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Tag: Sholem Aleichem

After Kishinev

I’ve shared this story with hundreds of friends and students over the years.

After a pogrom in Russia in 1903, the author was invited to contribute to a literary collection to be circulated to aid those Jews who suffered attacks. The man who issued the invitation was Sholem Aleichem.

The man who contributed three stories was Leo Tolstoy. Sholem Aleichem translated the stories from Russian into Yiddish. This one is “Three Questions,” which I first read in Thich Nhat Hanh’s The Miracle of Being Awake in 1982.

What is the best time to do each thing?
Who are the most important people to work with?
What is the most important thing to do at all times?

After the story, Nhat Hanh offered this thought:

“Tolstoy is a saint—what we Buddhists would call a Bodhisattva. But was the emperor himself able to see the meaning and direction of life? How can we live in the present moment, live right now with the people around us, helping to lessen their suffering and making their lives happier? How? The answer is this: We must practice mindfulness. The principle that Tolstoy gives appears easy. But if we want to put it into practice we must use the methods of mindfulness in order to seek and find the way.”

Melting a Heart of Ice

Late in life, I got around to reading Sholem Aleichem’s Tevye the Dairyman
(translated by Hillel Halkin, who suggested it was “possibly the greatest of all Jewish novels”). It sounded funnily familiar….

Flogging a dead horse won’t make it run any faster 3

As long as a Jew lives and breathes in this world and hasn’t more than one leg in the grave, he mustn’t lose faith. 3

Not counting suppers, my wife and kids went hungry three times a day. 4

We’re God’s chosen people; it’s no wonder the whole world envies us. 5

The shadows of the trees were as long as the exile of the Jews. 5

With my troubles I was six feet underground already! 6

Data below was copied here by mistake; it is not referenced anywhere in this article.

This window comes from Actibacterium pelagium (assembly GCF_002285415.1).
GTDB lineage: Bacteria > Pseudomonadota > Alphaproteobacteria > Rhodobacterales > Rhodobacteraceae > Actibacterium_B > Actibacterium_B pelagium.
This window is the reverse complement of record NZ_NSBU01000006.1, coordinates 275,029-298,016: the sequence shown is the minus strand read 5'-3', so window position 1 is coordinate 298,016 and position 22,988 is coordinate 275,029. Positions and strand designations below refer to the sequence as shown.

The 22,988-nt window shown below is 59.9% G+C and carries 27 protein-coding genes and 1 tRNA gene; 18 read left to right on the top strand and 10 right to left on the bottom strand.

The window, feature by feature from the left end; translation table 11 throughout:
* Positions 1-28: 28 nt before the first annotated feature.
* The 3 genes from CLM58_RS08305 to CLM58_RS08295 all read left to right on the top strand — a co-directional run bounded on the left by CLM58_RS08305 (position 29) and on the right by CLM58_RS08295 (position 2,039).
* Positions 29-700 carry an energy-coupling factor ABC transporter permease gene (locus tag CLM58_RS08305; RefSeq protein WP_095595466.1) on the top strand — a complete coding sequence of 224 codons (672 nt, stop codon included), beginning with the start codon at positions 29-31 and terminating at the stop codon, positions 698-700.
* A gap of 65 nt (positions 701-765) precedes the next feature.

They’ll pay with back interest for everything they’ve done, except God has a long memory. 6

If you’re looking to buy something, I’m afraid I’m all out of stock, unless I can interest you in some fine hunger pains, a week’s supply of heartache, or a head full of scrambled brains. 7

“To Boiberik,” I say, “it’s not a long way at all. Only a few miles. About two or three. Maybe four. Unless it’s five.” 8

I know my way around Boiberik the way you do around your own home! 11 Read the rest of this entry »

Yiddish Writers/1

If you’re looking to buy something, I’m afraid I’m all out of stock, unless I can interest you in some fine hunger pains, a week’s supply of heartache, or a head full of scrambled brains.

Oh, my dear Lord, I thought: they say you’re a long-suffering God, a good God, a great God; they say You’re merciful and fair; perhaps you can explain to me, then, why is it that some folk have everything and others have nothing twice over? Why does one Jew get to eat butter rolls while another gets to eat dirt?

… unless, that is, the Almighty looks down on us and says, “Guess what, children! I’ve decided to send you my Messiah!” I don’t even care if he does it just to spite us, as long as He’s quick about it, that old God of ours!

–Sholem Aleichem, Tevye the Dairyman
Translated by Hillel Halkin

LA Woman

Dear Bella Levenshteyn

Got galleys for book and cover proofs.  Going to a cafe early tomorrow morning and see how it looks.

I’d like to be handcuffed to you for six hours, at a bar, free-flowing drinks (White Russians, Black Russians), I-Phone tape recorders herenthere, and let you know how overthetopfunnyitrulyamandhardlyanyoneonearthknowsit, later on to transcribe our EmmaGoldmanSholemAleichemPhilipRothlvervefulvolubility into scores of pages it may take months to figure out WHAT THE STORY IS.Hope you love LA, use sun screen, read serious deep books (Ernst Bloch, The Principle of Hope, 3 volumes), avoid makeup, walk along the ocean send me a picture of you looking glorious.

As Ever in the Present Moment Only Moment

Shimmelstoy

–from work that’s only now just getting revved up, Our Heroic and Ceaseless 24/7 Struggle against Tsuris

I Should Have Read This before Finishing “Dear Layla Welcome to Palestine”

“There’s just one request I have, Pan: please don’t stick me in any of your books. And if that’s too much to ask, do me a favor and at least leave my name out.”

— Sholem Aleichem, Tevye the Dairyman